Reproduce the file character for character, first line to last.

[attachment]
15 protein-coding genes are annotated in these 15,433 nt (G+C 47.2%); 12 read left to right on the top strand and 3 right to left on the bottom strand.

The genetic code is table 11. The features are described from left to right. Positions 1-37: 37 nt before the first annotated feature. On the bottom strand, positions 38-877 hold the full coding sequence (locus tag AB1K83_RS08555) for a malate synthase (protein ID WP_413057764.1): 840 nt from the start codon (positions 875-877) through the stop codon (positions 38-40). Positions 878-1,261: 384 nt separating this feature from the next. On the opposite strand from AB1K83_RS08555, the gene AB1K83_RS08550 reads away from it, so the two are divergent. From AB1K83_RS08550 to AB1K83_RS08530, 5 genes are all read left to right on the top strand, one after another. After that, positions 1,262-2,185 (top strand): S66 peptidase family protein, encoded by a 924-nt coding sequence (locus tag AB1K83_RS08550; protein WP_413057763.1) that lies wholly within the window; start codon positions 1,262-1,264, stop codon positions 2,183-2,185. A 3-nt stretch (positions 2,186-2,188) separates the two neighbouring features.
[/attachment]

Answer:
15 protein-coding genes are annotated in these 15,433 nt (G+C 47.2%); 12 read left to right on the top strand and 3 right to left on the bottom strand.

The genetic code is table 11. The features are described from left to right. Positions 1-37: 37 nt before the first annotated feature. On the bottom strand, positions 38-877 hold the full coding sequence (locus tag AB1K83_RS08555) for a malate synthase (protein ID WP_413057764.1): 840 nt from the start codon (positions 875-877) through the stop codon (positions 38-40). Positions 878-1,261: 384 nt separating this feature from the next. On the opposite strand from AB1K83_RS08555, the gene AB1K83_RS08550 reads away from it, so the two are divergent. From AB1K83_RS08550 to AB1K83_RS08530, 5 genes are all read left to right on the top strand, one after another. After that, positions 1,262-2,185 (top strand): S66 peptidase family protein, encoded by a 924-nt coding sequence (locus tag AB1K83_RS08550; protein WP_413057763.1) that lies wholly within the window; start codon positions 1,262-1,264, stop codon positions 2,183-2,185. A 3-nt stretch (positions 2,186-2,188) separates the two neighbouring features.